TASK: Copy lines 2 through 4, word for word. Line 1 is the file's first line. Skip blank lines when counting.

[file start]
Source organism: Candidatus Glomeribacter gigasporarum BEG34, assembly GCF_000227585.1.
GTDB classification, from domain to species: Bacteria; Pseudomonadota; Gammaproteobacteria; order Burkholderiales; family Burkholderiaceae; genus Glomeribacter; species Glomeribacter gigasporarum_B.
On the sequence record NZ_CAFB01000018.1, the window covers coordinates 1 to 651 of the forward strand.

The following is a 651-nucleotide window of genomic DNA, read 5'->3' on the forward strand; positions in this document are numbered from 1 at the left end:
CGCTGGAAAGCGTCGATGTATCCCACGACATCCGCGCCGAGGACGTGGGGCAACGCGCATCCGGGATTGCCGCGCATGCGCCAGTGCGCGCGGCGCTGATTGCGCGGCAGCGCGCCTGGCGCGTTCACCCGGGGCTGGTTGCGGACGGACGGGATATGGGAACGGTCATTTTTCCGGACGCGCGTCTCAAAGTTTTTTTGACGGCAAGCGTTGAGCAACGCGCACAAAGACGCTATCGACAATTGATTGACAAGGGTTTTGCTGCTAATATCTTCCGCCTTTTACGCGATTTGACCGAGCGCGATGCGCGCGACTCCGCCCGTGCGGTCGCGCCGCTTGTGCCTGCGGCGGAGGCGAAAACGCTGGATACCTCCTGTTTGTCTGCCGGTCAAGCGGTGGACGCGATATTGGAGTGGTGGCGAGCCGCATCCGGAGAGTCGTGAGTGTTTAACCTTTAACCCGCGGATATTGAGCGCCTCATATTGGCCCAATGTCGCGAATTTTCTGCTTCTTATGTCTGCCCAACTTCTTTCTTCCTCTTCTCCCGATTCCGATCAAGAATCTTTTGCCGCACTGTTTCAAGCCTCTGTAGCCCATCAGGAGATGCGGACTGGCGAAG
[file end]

GTDB classification, from domain to species: Bacteria; Pseudomonadota; Gammaproteobacteria; order Burkholderiales; family Burkholderiaceae; genus Glomeribacter; species Glomeribacter gigasporarum_B.
On the sequence record NZ_CAFB01000018.1, the window covers coordinates 1 to 651 of the forward strand.

The following is a 651-nucleotide window of genomic DNA, read 5'->3' on the forward strand; positions in this document are numbered from 1 at the left end: